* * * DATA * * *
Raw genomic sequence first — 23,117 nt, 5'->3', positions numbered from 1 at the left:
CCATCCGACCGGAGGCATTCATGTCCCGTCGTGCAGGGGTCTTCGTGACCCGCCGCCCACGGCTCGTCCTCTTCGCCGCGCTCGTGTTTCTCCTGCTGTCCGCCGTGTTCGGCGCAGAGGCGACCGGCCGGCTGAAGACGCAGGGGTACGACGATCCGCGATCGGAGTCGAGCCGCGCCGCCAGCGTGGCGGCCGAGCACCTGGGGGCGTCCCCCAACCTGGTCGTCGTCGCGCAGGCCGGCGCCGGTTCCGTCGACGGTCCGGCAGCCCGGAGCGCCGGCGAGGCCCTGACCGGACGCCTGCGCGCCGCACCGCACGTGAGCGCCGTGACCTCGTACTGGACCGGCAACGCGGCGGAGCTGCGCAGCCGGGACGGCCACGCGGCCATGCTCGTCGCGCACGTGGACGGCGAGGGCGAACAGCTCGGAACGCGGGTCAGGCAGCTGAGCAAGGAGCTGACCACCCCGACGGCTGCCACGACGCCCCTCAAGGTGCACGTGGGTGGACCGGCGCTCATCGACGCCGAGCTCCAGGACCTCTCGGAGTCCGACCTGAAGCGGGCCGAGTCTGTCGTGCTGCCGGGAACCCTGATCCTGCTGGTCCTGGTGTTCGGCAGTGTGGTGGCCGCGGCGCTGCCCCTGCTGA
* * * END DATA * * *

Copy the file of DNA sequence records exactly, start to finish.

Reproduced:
Raw genomic sequence first — 23,117 nt, 5'->3', positions numbered from 1 at the left:
CCATCCGACCGGAGGCATTCATGTCCCGTCGTGCAGGGGTCTTCGTGACCCGCCGCCCACGGCTCGTCCTCTTCGCCGCGCTCGTGTTTCTCCTGCTGTCCGCCGTGTTCGGCGCAGAGGCGACCGGCCGGCTGAAGACGCAGGGGTACGACGATCCGCGATCGGAGTCGAGCCGCGCCGCCAGCGTGGCGGCCGAGCACCTGGGGGCGTCCCCCAACCTGGTCGTCGTCGCGCAGGCCGGCGCCGGTTCCGTCGACGGTCCGGCAGCCCGGAGCGCCGGCGAGGCCCTGACCGGACGCCTGCGCGCCGCACCGCACGTGAGCGCCGTGACCTCGTACTGGACCGGCAACGCGGCGGAGCTGCGCAGCCGGGACGGCCACGCGGCCATGCTCGTCGCGCACGTGGACGGCGAGGGCGAACAGCTCGGAACGCGGGTCAGGCAGCTGAGCAAGGAGCTGACCACCCCGACGGCTGCCACGACGCCCCTCAAGGTGCACGTGGGTGGACCGGCGCTCATCGACGCCGAGCTCCAGGACCTCTCGGAGTCCGACCTGAAGCGGGCCGAGTCTGTCGTGCTGCCGGGAACCCTGATCCTGCTGGTCCTGGTGTTCGGCAGTGTGGTGGCCGCGGCGCTGCCCCTGCTGA